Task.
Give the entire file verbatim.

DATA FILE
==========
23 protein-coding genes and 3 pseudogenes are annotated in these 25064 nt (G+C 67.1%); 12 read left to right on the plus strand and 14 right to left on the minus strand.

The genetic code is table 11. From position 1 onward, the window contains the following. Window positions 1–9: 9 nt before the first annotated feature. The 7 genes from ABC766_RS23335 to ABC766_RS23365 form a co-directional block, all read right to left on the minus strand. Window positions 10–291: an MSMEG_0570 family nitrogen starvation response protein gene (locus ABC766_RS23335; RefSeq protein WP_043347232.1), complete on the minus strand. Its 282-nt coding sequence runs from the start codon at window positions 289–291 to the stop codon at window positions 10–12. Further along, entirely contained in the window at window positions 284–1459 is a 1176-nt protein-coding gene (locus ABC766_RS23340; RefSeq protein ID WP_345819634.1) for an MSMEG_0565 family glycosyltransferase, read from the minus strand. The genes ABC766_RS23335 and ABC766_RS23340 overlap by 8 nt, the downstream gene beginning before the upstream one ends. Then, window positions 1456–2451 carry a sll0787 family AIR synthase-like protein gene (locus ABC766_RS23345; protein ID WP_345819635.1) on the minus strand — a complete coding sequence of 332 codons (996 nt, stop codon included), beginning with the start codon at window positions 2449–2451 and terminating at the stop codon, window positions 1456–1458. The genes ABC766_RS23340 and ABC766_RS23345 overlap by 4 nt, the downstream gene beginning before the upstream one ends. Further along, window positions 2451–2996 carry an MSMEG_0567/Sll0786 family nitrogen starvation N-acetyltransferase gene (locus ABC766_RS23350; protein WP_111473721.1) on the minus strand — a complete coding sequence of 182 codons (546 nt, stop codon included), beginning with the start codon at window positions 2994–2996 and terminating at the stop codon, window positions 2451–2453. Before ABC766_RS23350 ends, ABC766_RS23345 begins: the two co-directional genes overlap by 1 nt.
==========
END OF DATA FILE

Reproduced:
23 protein-coding genes and 3 pseudogenes are annotated in these 25064 nt (G+C 67.1%); 12 read left to right on the plus strand and 14 right to left on the minus strand.

The genetic code is table 11. From position 1 onward, the window contains the following. Window positions 1–9: 9 nt before the first annotated feature. The 7 genes from ABC766_RS23335 to ABC766_RS23365 form a co-directional block, all read right to left on the minus strand. Window positions 10–291: an MSMEG_0570 family nitrogen starvation response protein gene (locus ABC766_RS23335; RefSeq protein WP_043347232.1), complete on the minus strand. Its 282-nt coding sequence runs from the start codon at window positions 289–291 to the stop codon at window positions 10–12. Further along, entirely contained in the window at window positions 284–1459 is a 1176-nt protein-coding gene (locus ABC766_RS23340; RefSeq protein ID WP_345819634.1) for an MSMEG_0565 family glycosyltransferase, read from the minus strand. The genes ABC766_RS23335 and ABC766_RS23340 overlap by 8 nt, the downstream gene beginning before the upstream one ends. Then, window positions 1456–2451 carry a sll0787 family AIR synthase-like protein gene (locus ABC766_RS23345; protein ID WP_345819635.1) on the minus strand — a complete coding sequence of 332 codons (996 nt, stop codon included), beginning with the start codon at window positions 2449–2451 and terminating at the stop codon, window positions 1456–1458. The genes ABC766_RS23340 and ABC766_RS23345 overlap by 4 nt, the downstream gene beginning before the upstream one ends. Further along, window positions 2451–2996 carry an MSMEG_0567/Sll0786 family nitrogen starvation N-acetyltransferase gene (locus ABC766_RS23350; protein WP_111473721.1) on the minus strand — a complete coding sequence of 182 codons (546 nt, stop codon included), beginning with the start codon at window positions 2994–2996 and terminating at the stop codon, window positions 2451–2453. Before ABC766_RS23350 ends, ABC766_RS23345 begins: the two co-directional genes overlap by 1 nt.